We are so excited that @MargaretAtwood's #TheTestaments has been named the 2019 #BookerPrize winner, along with @bernardineevaristowriter's novel, Girl, Woman, Other! Congratulations to you both on this historic tie!
Margaret, you taught us all that “a word after a word after a world is power.” The world is a better place because of the power of your storytelling. Thank you for sharing your brilliance and for being such a tenacious defender of women, and a wonderful friend to Equality Now. #MakeEqualityReality#Sheroes#SmashThePatriarchy#BlessedBeTheFruit
It would be a literary event in any period; in ours, it's a cultural phenomenon. As The New York Times has described, perhaps no other writer has managed her own phenomenon with so much grace and skill. All over the reading world, history books are being opened to the next blank page and Atwood’s name is written at the top of it. To read this book is to feel the world turning, as the unforeseeable shifts of the last few years reveal the same old themes.
Other than Gilead, the Testaments largely takes place in the streets of Toronto (15 years after the events of The Handmaid’s Tale), which was particularly strange to read as I began the book just as I moved to the city. I was planning on burning through the book in a matter of days, but instead I spread it out over three weeks and savoured the deliciously thrilling story. I was bracing myself for the emotional devastation I’d experienced while reading and watching The Handmaid’s Tale, and while the parallels between Gilead and our own geopolitical atmosphere did invoke an (expected) existentialism, I found myself feeling not only adrenaline, but also hope.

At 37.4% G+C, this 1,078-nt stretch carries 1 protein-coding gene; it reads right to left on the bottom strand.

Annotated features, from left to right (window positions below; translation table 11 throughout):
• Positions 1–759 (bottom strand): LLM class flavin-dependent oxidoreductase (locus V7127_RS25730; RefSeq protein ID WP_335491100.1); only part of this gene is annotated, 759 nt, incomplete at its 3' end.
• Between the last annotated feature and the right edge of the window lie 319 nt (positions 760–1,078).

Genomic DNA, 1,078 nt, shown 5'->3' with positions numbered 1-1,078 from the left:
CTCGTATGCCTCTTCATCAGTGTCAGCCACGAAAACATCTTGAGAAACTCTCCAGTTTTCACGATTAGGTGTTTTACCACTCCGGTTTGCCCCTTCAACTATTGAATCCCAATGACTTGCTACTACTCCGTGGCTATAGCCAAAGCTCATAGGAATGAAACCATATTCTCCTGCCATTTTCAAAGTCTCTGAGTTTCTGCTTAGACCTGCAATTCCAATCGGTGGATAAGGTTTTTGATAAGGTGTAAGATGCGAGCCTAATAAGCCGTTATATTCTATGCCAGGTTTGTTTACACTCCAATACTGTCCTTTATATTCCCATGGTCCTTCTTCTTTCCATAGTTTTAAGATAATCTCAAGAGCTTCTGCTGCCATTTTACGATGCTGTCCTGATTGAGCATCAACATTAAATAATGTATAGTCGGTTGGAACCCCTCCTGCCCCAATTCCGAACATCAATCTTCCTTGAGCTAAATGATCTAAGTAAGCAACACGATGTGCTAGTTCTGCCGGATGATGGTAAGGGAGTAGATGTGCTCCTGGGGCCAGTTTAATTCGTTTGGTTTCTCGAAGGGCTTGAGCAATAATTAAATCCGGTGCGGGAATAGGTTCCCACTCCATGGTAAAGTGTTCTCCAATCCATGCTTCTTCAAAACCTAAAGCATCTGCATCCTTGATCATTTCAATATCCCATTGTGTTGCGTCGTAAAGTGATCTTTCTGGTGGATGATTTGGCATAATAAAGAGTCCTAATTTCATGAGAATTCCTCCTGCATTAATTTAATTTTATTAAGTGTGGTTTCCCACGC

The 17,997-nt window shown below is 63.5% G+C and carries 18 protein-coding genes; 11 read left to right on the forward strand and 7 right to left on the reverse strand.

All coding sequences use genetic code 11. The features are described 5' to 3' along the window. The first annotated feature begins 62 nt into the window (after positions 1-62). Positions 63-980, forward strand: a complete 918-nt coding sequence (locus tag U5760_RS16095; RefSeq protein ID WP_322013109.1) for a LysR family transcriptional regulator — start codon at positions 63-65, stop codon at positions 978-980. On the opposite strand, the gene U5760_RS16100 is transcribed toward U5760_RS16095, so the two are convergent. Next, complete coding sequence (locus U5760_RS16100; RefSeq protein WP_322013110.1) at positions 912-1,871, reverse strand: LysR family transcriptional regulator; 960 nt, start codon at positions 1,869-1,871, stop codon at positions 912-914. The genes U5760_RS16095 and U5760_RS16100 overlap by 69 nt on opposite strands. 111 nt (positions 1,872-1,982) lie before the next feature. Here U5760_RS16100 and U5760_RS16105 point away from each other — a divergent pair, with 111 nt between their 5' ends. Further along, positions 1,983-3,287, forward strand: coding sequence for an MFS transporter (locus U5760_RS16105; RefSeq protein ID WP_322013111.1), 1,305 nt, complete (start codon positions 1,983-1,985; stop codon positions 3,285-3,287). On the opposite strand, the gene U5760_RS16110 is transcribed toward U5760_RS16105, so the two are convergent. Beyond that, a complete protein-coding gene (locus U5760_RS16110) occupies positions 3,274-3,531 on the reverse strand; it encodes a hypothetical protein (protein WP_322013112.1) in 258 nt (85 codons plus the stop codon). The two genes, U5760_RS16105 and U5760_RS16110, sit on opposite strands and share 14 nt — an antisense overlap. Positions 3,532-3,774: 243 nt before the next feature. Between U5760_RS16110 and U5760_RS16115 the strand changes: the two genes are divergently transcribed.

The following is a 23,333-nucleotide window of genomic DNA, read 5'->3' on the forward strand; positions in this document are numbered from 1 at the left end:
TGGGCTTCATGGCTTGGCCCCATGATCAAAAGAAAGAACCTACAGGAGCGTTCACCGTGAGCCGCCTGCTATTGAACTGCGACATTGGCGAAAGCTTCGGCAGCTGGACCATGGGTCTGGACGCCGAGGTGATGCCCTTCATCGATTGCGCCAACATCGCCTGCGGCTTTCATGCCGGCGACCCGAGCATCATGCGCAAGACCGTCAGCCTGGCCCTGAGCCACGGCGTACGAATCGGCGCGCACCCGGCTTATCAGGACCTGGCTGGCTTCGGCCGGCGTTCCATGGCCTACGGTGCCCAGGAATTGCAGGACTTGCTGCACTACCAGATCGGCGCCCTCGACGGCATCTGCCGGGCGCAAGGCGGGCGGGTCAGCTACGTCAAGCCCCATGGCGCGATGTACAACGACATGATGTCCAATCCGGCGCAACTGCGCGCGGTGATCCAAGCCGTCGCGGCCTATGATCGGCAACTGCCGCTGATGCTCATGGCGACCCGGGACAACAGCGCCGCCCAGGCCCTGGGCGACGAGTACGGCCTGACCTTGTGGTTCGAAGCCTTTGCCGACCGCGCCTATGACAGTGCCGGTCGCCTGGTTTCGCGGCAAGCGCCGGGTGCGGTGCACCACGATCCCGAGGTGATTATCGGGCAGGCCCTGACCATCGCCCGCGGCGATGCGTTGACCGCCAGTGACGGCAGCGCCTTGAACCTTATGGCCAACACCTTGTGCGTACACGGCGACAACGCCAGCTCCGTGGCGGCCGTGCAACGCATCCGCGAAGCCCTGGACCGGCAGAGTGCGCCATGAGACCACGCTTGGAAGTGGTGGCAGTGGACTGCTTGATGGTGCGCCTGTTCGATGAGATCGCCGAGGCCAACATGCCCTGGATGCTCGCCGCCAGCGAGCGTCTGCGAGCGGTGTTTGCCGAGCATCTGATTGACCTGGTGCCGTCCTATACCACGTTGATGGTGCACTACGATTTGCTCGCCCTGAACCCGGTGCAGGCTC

In my favourite passage of this brilliant book, Atwood writes, "So peaceful, the streets; yet underneath the deceptively placid surfaces, a tremor. We're stretched thin, all of us; we vibrate; we quiver, we're always on the alert. Reign of terror, they used to say, but terror does not exactly reign. Instead it paralyzes. My life might have been very different. If only I'd packed up early enough, as some did, and left the country. In that vanished country of mine, things had been on a downward spiral for years. The floods, the fires, the tornadoes, the hurricanes, the droughts, the water shortages. The decaying infrastructure, the tanking economy, the joblessness, the falling birth rate. People became frightened. Then they became angry. Why did I think it would nonetheless be business as usual? Because we'd been hearing things for so long, I suppose. You don't believe the sky is falling until a chunk of it falls on you." #BlessedBeTheFight